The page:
Holidays are usually few and far between in life, and so I always like to try and make the most of them. Vacations away are great for family bonding, but with a little bit of creativity even “staycations” can be special. My philosophy is that it’s not what you do, but how you do it. I’ve learned over the years that we can have a great time together anywhere if we’re in the right frame of mind. My sister Nads is a master at this. Give her 2 kids and a pack of balloons, and she’s good for at least 8 hours of entertainment. I remember I invited her to my daughter’s movie theatre birthday party, and pretty soon Nads had 25 8-year olds on stage re-enacting the Oscars. I can’t say I’m that spontaneous and creative, but I get a kick out of hanging out with my girls, and I make a point of planning good times together whenever I have the chance.
Here are some of my ideas for fun things to do with your kids this March Break (or anytime!), many of them pretty cheap. These ideas are about creating a great experience, not just about taking your kids to see an attraction. Try to keep the agenda loose, and leave lots of time for talking (and listening). The important thing is just to have some fun together. And, if you’re working this March Break, why not plan some of these things for a great weekend instead?
1. Have a Beach Picnic. This week, it’s going to be mainly sunny and 15–20 degrees out. What better way to get a little taste of summer than to hit the beach for a picnic? Grab some snacks and head to one of Toronto’s great lakeside parks – the Beaches or Bluffs in the east end, or Sunnyside heading west. We always like to stop by an Italian bakery and grab some fresh buns, cold cuts, bocconcini cheese and cannoli for dessert. Maybe bring your bikes and try out a portion of the Waterfront Trail.
2. Check out the Studio Ghibli retrospective at the Bell LightBox. One of the most influential film studios the world, Japan’s Studio Ghibli creates magical and moving animated films that touch people of all ages. These stories are nothing like the Disney fare we were raised on. Isabel, my youngest, recommends Nausicaä of the Valley of the Wind or the classic Spirited Away. My favourite is the beautiful Howl’s Moving Castle.
3. Take a stroll through Kensington Market. Try on vintage clothing and browse through quirky stores. Stop in for gourmet grilled cheese at The Grilled Cheese at 66 Nassau Street.
4. Go on a 1-day road trip. Discover Elora or St. Jacobs. Or head to Sandbanks Provincial Park to enjoy the warm weather. Bring a soccer ball or volleyball, and have a game on the beach. If your kids are athletic and you’re not, this can be especially fun. For them, mainly!
5. Visit the National Film Board’s Mediatheque to try out one of the free digital viewing stations. Over 6000 movies are available on demand for free.
6. Listen to TED Talkswith your kids. They have a huge repository of talks from different conferences on a wide array of topics, all free online. Afterwards make some multi-layered Dagwood sandwiches and talk about the power of ideas.
7. Take a walk through one of the city’s great ethnic neighbourhoods. Try Little India on Gerard Street, grab some souvlaki on the Danforth, have a gelato on College street, or hit Chinatown for some noodles. Bring cameras and turn it into a picture walk. Take lots of photos, then go home and check them out on the computer. Marvel at your childs creativity.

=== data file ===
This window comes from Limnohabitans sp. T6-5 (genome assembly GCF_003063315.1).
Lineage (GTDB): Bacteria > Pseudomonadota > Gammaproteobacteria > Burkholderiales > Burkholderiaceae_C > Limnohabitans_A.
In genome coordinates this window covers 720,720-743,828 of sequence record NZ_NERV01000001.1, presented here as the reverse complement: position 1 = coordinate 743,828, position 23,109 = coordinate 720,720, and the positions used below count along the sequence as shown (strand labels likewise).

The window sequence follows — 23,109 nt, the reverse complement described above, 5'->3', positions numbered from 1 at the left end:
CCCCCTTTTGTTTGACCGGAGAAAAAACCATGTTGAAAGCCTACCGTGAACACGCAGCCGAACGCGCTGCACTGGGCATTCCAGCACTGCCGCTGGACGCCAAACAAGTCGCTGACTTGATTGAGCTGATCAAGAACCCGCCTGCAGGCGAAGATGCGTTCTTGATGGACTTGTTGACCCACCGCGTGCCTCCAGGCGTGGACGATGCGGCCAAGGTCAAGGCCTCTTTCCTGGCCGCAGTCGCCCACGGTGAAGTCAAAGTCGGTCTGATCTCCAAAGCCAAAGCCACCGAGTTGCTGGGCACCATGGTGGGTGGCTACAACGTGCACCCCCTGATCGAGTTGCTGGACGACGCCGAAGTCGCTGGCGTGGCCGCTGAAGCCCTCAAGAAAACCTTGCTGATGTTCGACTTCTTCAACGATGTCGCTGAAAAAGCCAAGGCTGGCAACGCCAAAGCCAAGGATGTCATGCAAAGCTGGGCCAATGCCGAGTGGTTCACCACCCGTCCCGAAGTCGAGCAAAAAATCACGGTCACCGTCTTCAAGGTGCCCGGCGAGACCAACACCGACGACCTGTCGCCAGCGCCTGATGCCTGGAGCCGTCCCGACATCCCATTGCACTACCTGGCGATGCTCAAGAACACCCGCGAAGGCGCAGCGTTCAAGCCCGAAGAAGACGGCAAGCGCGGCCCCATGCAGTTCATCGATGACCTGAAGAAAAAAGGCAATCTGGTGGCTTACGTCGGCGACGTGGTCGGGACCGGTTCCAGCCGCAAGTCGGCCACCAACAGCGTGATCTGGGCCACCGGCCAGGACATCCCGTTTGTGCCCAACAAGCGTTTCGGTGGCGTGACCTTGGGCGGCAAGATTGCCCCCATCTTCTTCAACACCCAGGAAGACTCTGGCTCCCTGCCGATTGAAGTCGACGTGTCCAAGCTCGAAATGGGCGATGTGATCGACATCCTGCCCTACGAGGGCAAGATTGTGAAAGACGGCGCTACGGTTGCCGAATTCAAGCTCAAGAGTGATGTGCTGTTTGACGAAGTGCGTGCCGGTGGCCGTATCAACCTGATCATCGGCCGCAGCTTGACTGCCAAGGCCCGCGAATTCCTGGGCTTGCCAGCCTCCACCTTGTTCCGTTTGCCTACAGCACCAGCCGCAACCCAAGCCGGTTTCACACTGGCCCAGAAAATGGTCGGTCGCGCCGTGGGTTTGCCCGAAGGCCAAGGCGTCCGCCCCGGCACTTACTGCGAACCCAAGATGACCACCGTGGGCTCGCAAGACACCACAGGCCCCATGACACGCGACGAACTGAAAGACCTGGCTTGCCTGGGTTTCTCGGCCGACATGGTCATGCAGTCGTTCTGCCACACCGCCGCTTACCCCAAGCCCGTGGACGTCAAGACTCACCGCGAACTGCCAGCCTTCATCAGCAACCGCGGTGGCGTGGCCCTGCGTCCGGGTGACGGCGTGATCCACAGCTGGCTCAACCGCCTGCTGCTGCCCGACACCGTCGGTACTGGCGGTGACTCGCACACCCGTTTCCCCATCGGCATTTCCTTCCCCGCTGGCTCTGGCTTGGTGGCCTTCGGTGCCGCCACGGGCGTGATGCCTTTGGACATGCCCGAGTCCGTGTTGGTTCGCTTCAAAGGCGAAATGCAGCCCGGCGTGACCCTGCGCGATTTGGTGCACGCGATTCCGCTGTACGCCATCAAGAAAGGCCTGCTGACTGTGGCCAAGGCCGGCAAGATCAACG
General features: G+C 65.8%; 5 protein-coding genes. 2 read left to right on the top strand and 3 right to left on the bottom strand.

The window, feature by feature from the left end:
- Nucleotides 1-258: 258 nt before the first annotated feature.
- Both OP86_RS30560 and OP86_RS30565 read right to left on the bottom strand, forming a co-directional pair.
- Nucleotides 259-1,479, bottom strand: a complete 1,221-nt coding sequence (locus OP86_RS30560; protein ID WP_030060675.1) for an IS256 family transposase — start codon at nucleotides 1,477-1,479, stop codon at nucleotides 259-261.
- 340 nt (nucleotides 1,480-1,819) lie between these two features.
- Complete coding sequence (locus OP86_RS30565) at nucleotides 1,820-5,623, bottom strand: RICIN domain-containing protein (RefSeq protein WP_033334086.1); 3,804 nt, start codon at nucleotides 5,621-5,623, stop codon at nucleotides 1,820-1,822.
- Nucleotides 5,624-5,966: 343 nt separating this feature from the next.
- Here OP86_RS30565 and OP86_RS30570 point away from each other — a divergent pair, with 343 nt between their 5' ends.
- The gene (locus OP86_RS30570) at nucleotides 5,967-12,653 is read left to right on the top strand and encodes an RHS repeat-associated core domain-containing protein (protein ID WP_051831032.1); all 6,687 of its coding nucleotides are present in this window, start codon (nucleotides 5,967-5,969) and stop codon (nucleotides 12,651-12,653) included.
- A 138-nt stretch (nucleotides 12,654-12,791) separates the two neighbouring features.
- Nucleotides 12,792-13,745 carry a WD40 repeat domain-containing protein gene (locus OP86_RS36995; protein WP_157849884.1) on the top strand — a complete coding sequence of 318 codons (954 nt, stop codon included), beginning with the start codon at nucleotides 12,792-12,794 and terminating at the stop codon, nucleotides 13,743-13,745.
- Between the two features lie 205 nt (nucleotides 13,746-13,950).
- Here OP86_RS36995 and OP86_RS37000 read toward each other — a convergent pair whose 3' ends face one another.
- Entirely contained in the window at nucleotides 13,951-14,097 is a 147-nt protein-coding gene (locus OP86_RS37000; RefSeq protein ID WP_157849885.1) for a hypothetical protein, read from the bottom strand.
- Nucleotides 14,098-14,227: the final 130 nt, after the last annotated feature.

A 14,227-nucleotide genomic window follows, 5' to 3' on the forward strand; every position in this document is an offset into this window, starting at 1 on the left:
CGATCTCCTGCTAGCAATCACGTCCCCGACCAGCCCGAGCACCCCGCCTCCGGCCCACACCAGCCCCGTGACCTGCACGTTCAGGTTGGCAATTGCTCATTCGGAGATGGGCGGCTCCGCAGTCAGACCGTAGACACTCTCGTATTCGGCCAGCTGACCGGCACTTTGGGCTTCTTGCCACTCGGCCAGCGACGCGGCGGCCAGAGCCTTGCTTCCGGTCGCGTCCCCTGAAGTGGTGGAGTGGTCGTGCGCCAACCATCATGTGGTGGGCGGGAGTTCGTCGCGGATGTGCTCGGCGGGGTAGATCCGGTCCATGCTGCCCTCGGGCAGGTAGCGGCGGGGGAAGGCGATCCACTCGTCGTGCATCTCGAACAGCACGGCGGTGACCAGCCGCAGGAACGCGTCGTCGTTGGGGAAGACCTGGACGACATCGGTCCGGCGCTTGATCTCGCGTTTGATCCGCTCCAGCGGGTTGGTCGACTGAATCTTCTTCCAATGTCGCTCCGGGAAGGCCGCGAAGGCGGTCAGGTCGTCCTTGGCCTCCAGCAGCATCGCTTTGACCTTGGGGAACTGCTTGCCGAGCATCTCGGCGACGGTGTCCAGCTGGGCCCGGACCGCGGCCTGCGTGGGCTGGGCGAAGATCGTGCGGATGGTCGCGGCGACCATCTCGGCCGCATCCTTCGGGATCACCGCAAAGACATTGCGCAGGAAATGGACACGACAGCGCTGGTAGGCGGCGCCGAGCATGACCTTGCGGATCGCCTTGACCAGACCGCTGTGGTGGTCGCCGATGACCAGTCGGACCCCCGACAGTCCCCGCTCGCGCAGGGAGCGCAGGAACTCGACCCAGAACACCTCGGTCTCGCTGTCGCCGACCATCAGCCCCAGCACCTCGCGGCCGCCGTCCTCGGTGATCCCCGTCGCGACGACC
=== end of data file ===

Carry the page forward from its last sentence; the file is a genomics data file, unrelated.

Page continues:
8. Plan a family games tournament. Pick teams and play 3 or more different games. Try cards, board games, or outdoor games. If you’re feeling brave, have the kids design an obstacle course. We tried this one year and it just about killed my husband and I. Make a bet to increase the fun factor. Stakes have to be high. Losers have to do something for the winners, and the winners get to gloat. Maybe they get to have breakfast in bed – while gloating.
9. Have a Movie Marathon. Introduce your kids to some movies you loved as a child, or try a great series like Star Wars, Lord of the Rings or Pirates of the Caribbean. Make some snacks, order take out food, get lots of pillows. Make it extra comfortable.
10. Pitch a Tent. One year when the kids were small, we pitched a small pop up tent in the basement, dug out sleeping bags and “went camping” that night. Make peanut butter and banana sandwiches and home-made s’mores. Turn off all the lights and use flashlights to create some atmosphere. My kids got a real kick out of this one.
11. Cook something different together. Bake bread, make ice cream, try an ethnic dish. Go to a cheese shop for some gourmet cheeses and make a 6 layer grilled cheese sandwich (that’s Nads’ idea). Be brave, there are lots of YouTube videos to help you out.
12. Go for a bakery tour. Leslieville/Yonge Street/Queen West are great locations. Take a long walk with comfortable shoes. Stop in at each bakery you pass, and share a dessert, a cookie, a chocolate. Skip lunch.
13. Have a spa day at home. Eat cupcakes and give each other pedicures. This only counts as an activity if you paint fun things on the toes. Or make them polka-dotted. Why wait for summer?
14. Make a fort. Every kid I know loves to take pillows, sofa cushions and blankets and create a little fort. Why not go big and take over your entire living room? Use blankets, sheets and binder clips to transform the space into a great hide-a-way for the day. Grab lots of pillows and some smacks. Curl up inside and read a chapter book out loud, play cards, or watch a movie on the computer.
15. Make some Dollar Store crafts. Dollar stores are treasure troves of inexpensive art supplies for kids. Quick and easy? Grab some mini canvases, paint brushes about a dozen acrylic paints, and go to town. You may get some gorgeous results. And art has more impact clustered in groups. For under $20, you can create a great art wall showcasing your child’s talents.
top photo by spDuchamp, flickr, “My Red Bike at the Beach”